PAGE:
It does seem to me, having said first that I am opposed on principle to charges for planning applications, and the noble Lord, Lord Morris, not having to the disappointment of many of us, tested the views of the House on this, I am now trying to mitigate what I regard as bad legislation by trying to except from it the smaller applicant, the person who does not have a whole army of architects, surveyors, solicitors, et cetera, to back him and support him; I am talking about the average small man and I am trying to except and exclude him from the area that will have to pay. Because the noble Lord has not been able to help me by putting down an amendment or trying to reassure me by kind words or well-worded letters, I am forced to put this amendment forward, but I do put it forward with great seriousness because I think it is a matter of the greatest importance to the vast majority of ordinary planning applicants. I beg to move.


My Lords, I think this may be the right moment for me to intervene in view of the compromise Amendment No. 124 which I have tabled and which follows immediately upon the one that we are discussing now. As I have made clear at earlier stages, I take a midway position on this whole issue between the view of the Government and the view of the noble Lord, Lord Evans, the noble Lord, Lord Morris, and other noble Lords in various quarters of the House. On the one hand, I do recognise the need to make economies in Government and local government expenditure, and furthermore, despite protestations from various quarters, I do agree with the Government that these charges are for the most part minuscule in comparison with the capital gains, or appreciation in capital values, than can result in consequence of the granting of planning permission.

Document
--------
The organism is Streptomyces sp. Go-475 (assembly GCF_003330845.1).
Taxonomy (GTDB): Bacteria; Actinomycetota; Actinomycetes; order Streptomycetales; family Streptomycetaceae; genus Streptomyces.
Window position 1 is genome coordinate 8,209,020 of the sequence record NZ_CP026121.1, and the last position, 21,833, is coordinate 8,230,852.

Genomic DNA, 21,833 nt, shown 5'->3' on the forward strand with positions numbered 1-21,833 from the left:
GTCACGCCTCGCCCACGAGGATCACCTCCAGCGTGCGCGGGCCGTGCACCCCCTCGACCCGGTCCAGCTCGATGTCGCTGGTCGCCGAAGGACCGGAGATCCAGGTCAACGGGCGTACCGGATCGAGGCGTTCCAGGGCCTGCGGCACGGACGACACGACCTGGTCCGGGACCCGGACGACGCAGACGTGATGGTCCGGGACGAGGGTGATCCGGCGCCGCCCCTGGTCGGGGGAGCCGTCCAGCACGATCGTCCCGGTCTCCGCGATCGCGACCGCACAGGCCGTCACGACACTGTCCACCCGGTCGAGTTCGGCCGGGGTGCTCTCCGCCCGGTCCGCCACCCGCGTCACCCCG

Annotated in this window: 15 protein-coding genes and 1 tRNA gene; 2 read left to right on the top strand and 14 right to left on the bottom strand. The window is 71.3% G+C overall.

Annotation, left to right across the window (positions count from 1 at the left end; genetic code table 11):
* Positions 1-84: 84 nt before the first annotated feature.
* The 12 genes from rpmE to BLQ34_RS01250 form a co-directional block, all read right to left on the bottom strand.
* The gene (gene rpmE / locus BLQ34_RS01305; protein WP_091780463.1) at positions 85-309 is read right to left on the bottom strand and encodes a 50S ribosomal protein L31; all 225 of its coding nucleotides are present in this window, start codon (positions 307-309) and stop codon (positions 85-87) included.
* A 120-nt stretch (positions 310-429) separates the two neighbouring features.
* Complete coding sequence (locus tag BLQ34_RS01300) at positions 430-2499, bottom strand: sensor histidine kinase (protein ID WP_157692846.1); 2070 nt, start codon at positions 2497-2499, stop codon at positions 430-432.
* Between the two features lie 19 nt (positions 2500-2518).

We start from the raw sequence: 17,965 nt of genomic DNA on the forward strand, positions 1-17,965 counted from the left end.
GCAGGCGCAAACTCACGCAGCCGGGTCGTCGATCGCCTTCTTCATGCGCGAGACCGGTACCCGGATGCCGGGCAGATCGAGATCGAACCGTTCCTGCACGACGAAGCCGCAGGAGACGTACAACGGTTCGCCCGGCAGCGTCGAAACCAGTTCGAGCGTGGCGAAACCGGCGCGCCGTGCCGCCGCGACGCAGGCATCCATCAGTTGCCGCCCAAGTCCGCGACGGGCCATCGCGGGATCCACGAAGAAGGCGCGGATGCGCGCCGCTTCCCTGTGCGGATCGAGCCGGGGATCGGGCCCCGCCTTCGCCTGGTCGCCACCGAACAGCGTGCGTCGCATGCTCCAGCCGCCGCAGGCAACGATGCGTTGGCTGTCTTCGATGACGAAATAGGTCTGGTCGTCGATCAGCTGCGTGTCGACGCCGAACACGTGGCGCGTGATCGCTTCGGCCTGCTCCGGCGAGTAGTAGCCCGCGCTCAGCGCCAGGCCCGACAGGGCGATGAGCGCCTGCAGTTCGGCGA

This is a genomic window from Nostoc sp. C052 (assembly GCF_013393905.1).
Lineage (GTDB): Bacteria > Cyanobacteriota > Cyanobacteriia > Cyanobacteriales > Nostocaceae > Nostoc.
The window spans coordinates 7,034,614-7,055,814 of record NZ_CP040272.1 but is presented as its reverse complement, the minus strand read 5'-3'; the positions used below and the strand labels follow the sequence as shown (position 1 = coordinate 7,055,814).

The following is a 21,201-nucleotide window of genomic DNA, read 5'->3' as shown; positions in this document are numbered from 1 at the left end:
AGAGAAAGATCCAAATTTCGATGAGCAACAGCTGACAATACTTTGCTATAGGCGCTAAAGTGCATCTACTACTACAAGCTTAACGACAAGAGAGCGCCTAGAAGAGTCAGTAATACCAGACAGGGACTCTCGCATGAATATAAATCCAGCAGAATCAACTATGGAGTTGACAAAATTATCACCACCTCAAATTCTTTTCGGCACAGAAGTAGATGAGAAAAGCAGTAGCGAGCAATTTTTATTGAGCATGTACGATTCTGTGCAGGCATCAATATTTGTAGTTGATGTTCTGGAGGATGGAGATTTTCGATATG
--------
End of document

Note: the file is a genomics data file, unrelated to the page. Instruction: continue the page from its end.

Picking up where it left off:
On the other hand, I do agree with the Government's critics to this extent. I think it is extremely unfair that individuals who are refused planning permission should have to pay, certainly on the scales envisaged. Hence my adaptation of Lord Evan's amendment which would provide for a refund of one-half of the charge to an owner-occupier where planning permission is refused. I have limited the refund to one-half because obviously some expenditure will have been incurred by the local authority in considering the application. I think my compromise amendment may be somewhat more acceptable to the Government, or if not to the Government then to the House, in the event of a close division of opinion on the matter. I hope the Government will see fit to accept this, but, if by some misfortune they cannot and should the noble Lord, Lord Evans, fail in his amendment, I hope he may be able to support me on the principle that a quarter of a loaf is better than none.